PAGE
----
Broker says $16bn losses makes first quarter "worst ever" for natural peril losses

An unprecedented US $16bn in losses from the Chilean earthquake, the European storm Xynthia and other natural catastrophes have made the first three months of 2010 the worst first quarter on record for such events, according to the latest renewals report from Willis Re, the reinsurance broking arm of Willis.

Willis Re’s 1st View renewals report said that following a year of historically low frequency and severity of losses and resulting excellent financial performance, the first quarter 2010 results of reinsurers will, for the first time in many years, be worse than those of their primary insurance company clients.

The Willis Re report, titled “Calm Amid Calamity”, tracks reinsurance rate movements across numerous territories and product classes. The review said the difficult first quarter does not bode well for reinsurers because their largest losses are coming from smaller markets, where they are less able to generate significant premium volumes to accelerate post-loss payback. At the same time, losses in the first three months of the year leave reinsurers exposed to the historically more loss-prone third and fourth quarters, Willis Re said. Adding to the potential for future market volatility, some forecasters are now predicting a more-active-than-usual North Atlantic hurricane season.

The report highlights two other potential areas of concern in the reinsurance arena: less plentiful reserve releases and excessive exposure to sovereign debt. A close analysis of reinsurers’ 2009 performance found that results are showing some evidence of reserving stress, with fourth quarter 2009 releases not as plentiful as in earlier quarters. In addition, as a result of the financial crisis, many reinsurers have aggressively “de-risked” their investment portfolios by investing in government debt as a seemingly secure alternative. This is starting to raise concerns over excessive exposure to sovereign debt at a time when many governments are under increasing fiscal strain, said Willis Re.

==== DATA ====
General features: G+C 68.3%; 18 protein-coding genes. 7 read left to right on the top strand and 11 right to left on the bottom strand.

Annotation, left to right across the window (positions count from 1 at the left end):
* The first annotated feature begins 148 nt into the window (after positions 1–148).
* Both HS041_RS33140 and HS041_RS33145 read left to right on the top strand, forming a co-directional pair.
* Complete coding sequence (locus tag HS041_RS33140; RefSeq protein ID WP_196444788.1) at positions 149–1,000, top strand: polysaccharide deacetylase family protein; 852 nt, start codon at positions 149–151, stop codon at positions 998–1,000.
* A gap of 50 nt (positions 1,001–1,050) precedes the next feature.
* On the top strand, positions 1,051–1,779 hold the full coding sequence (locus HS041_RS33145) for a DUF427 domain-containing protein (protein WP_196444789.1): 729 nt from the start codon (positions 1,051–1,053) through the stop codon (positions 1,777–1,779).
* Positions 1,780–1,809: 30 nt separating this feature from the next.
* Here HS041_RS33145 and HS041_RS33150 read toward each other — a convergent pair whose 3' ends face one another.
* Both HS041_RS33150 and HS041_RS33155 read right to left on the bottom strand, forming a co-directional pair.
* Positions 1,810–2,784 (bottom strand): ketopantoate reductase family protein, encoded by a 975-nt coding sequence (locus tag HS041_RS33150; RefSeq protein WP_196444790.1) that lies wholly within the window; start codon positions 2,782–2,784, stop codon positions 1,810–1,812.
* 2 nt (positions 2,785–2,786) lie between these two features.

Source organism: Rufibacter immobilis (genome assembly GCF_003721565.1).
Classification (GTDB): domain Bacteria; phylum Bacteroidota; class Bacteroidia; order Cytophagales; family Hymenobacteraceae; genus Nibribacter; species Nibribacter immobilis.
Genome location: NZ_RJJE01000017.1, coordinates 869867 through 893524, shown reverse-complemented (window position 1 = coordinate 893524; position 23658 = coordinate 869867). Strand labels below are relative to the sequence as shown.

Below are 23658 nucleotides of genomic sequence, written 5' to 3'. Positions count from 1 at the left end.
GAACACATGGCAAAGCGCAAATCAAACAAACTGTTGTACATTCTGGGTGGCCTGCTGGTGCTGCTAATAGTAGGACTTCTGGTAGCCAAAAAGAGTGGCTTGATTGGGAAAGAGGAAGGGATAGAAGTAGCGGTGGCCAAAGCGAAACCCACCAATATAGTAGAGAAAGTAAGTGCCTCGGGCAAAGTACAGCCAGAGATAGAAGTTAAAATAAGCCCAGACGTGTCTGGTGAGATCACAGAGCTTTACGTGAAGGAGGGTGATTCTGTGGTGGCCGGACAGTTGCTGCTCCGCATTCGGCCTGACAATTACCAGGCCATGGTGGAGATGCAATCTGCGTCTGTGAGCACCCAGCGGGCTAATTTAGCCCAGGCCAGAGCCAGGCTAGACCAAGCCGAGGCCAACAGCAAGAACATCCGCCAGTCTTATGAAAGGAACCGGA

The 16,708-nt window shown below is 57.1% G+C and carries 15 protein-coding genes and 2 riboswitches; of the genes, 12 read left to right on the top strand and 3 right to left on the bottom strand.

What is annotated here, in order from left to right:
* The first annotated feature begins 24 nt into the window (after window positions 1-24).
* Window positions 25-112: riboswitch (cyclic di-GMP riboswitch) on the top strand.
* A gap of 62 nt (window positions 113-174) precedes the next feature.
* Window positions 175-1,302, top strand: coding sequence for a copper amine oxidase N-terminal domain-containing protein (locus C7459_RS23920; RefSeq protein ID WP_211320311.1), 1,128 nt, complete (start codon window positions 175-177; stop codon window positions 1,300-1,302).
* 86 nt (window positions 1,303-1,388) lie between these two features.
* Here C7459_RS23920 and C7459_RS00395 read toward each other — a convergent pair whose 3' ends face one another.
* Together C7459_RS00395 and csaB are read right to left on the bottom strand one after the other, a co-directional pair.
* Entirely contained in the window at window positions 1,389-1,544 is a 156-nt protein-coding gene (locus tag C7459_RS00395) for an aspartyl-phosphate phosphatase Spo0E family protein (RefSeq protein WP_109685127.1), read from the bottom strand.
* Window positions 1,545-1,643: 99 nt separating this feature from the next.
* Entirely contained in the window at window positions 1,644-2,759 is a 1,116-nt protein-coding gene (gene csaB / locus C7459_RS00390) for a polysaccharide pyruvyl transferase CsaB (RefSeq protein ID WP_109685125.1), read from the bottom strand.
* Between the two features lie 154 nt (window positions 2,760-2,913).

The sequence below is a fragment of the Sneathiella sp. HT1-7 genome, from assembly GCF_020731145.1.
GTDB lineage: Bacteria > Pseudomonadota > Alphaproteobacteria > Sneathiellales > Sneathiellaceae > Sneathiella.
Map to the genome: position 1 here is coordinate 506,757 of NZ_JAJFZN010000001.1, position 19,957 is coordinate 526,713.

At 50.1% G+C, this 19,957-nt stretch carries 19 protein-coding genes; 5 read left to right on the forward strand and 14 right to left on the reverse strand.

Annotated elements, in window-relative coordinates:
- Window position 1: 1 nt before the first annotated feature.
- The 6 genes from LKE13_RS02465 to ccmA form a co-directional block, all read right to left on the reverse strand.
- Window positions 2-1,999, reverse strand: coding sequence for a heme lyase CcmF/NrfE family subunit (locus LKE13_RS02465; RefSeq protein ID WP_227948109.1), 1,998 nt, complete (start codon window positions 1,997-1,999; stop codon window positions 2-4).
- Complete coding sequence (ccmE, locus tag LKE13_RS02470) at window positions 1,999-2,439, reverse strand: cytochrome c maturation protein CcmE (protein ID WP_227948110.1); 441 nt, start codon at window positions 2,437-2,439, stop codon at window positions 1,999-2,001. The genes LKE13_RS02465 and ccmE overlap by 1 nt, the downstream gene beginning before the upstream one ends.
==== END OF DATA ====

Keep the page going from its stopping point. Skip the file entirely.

Other renewal trends highlighted in the report are:

  • Despite increasing uncertainty and loss activity, the reinsurance market has yet to react in terms of pricing, conditions and capacity. The April 1, 2010 renewals have seen continuing modest risk-adjusted reductions and hardening only in specific territories and classes with consistently poor results.
  • Capacity in all lines has been ample as the issues of rate exchange volatility affecting capacity no longer have any impact.
  • Merger and acquisition activity has picked up following the Max Capital and Harbor Point deal and Willis Re predicts the pace will quicken over the next six months as financial organisations that received government bailouts seek to divest their insurance assets as part of the recovery process. Willis Capital Markets & Advisory acted as exclusive financial advisor to Harbor Point in its announced merger of equals with Max Capital.

“While one poor quarter, which is an earnings issue for reinsurers, will not be sufficient to trigger a general market turn on its own, it is likely to stiffen reinsurers’ resolve on renewals later in the year as the size of the recent catastrophe losses develop and back-year reserve releases reduce,” said Peter Hearn, chief executive of Willis Re.

“This is balanced by the remaining reinsurance capacity oversupply and the continuing difficulties companies face in achieving any top line growth to offset claims and expense increases. Against this background, absent any other major losses, buyers who will be renewing loss-free programs later in the year can continue to budget for stability or modest reductions in their reinsurance costs.”